Posted: May 18, 2015, filed under: Thoughts

At An Event Apart last week, one speaker asked, “How many of you refer to yourselves as designers? … Developers? … Or maybe you design and develop…so…unicorn?”. The latter had the most hands, along with a few modest chuckles.

Let’s take a step back here. Because there is no better way to describe our set of skills, we have a roomful of people (myself included) identifying with a mythical beast that does not exist.

In early 2012, Sacha Greif wrote about unicorns. He described them as:

… a designer who can come up with your identity, design your site, create UIs with great user experience for your web and mobile apps, and on top of that code his or her work in HTML/CSS (and why not throw JavaScript in the mix!).

This skill set is not so uncommon anymore. Sure, in all likelihood these individuals are happily employed or working for themselves, but they certainly exist, and the “unicorn” metaphor no longer applies (and arguably didn’t before, I think bluefin tuna is more accurate).

Full-Stack Designer (previously unicorn)

I propose we try out the title “Full-Stack Designer”. I’m not sure who coined this (give a shout if it was you), but I’ve seen it around a handful of times and it’s growing on me.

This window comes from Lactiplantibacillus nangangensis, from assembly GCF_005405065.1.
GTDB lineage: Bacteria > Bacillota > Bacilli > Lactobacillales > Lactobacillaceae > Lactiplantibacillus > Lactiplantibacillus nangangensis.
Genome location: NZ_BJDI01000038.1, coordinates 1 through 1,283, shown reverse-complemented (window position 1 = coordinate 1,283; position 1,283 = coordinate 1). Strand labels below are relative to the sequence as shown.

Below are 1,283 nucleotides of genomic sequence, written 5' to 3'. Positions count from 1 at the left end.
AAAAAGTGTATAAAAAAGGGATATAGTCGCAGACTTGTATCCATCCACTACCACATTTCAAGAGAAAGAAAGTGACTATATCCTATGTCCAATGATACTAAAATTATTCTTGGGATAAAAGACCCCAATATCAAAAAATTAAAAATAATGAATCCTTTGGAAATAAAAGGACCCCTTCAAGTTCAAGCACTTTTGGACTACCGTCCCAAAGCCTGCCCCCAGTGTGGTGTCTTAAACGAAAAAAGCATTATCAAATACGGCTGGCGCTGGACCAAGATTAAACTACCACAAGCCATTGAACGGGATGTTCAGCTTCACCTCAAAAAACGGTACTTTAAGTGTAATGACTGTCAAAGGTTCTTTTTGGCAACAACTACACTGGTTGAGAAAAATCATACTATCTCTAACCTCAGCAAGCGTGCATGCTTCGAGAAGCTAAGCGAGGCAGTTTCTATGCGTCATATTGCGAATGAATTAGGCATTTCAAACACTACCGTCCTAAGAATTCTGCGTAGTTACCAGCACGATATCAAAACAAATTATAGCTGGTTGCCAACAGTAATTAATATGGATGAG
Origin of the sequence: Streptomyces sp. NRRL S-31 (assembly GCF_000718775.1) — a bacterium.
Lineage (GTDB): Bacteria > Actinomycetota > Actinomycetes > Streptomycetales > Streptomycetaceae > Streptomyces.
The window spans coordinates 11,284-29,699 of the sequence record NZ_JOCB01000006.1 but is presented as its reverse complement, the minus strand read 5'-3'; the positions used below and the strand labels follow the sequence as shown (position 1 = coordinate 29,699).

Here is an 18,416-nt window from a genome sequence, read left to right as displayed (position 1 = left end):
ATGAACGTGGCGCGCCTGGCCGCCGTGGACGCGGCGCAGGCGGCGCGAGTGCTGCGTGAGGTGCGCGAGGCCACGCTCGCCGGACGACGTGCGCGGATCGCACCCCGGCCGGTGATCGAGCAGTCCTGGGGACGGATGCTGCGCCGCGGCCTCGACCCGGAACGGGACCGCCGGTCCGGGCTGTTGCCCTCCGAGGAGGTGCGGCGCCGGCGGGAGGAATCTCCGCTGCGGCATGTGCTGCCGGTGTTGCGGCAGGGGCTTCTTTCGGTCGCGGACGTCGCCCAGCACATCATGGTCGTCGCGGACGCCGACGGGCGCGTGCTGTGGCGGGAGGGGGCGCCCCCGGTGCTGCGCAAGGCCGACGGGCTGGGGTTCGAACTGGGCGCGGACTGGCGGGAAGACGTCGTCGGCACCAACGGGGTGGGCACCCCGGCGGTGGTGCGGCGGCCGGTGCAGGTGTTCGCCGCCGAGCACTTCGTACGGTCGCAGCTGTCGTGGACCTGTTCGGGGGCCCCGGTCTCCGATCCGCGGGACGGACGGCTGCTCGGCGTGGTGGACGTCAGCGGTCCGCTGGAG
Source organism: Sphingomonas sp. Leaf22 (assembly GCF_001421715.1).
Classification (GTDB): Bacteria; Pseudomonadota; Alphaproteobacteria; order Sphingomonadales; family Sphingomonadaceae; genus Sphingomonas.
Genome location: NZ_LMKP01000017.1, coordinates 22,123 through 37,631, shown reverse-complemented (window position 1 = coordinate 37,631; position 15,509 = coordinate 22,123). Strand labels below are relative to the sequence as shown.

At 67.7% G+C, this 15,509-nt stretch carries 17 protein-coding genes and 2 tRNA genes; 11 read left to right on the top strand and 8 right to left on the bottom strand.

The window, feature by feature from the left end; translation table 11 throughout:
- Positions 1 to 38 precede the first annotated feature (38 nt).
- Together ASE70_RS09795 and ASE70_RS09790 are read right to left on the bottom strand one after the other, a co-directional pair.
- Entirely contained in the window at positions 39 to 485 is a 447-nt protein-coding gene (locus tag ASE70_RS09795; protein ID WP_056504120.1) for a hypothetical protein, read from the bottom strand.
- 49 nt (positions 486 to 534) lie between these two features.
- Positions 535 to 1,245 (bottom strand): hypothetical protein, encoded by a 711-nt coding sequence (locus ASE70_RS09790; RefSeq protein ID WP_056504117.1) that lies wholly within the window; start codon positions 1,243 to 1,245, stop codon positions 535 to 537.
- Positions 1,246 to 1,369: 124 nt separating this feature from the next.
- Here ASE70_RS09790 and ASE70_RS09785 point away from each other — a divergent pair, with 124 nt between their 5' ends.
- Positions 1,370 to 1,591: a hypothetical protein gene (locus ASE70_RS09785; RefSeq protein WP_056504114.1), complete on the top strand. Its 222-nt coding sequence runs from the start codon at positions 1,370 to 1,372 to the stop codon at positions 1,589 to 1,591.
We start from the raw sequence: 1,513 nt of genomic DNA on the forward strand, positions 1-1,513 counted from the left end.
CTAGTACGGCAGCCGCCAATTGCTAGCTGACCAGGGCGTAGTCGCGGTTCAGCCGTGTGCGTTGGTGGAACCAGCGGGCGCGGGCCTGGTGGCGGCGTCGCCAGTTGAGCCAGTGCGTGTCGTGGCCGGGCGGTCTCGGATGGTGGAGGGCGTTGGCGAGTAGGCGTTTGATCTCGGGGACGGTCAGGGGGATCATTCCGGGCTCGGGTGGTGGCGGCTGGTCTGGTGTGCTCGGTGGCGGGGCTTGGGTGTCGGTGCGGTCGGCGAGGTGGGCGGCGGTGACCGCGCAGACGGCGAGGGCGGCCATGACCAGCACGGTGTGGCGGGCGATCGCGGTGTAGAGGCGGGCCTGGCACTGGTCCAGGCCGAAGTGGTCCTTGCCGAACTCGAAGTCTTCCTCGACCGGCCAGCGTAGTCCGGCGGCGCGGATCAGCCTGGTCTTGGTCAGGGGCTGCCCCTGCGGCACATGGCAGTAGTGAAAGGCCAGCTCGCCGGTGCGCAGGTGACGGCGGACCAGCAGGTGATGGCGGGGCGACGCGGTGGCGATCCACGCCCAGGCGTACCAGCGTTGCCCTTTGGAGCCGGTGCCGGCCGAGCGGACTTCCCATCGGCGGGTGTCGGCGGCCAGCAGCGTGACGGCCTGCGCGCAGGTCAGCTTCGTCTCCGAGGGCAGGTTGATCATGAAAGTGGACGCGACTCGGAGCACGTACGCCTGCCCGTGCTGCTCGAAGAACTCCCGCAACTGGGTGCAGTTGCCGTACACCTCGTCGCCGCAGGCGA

As a Full-Stack Developer works in all aspects of “the stack” (back-end through front-end, or more), the Full-Stack Designer works across every aspect of the design process; from the initial conception and identity of a product or website, through its content strategy, visual brand, UI/UX, and front-end implementation. While it might not be a perfect solution – the title could be interpreted as designing the stack in an engineering sense – I think “Full-Stack Designer” does a reasonable job indicating the more seasoned designer/developer hybrid we often refer to as a unicorn.

If we must use the term unicorn, let’s redefine it to be the “Full-Stack Designer and Developer”. Same as with Sacha’s unicorn from 2012, I’m sure they exist in some capacity, but good luck finding, let alone hiring, one.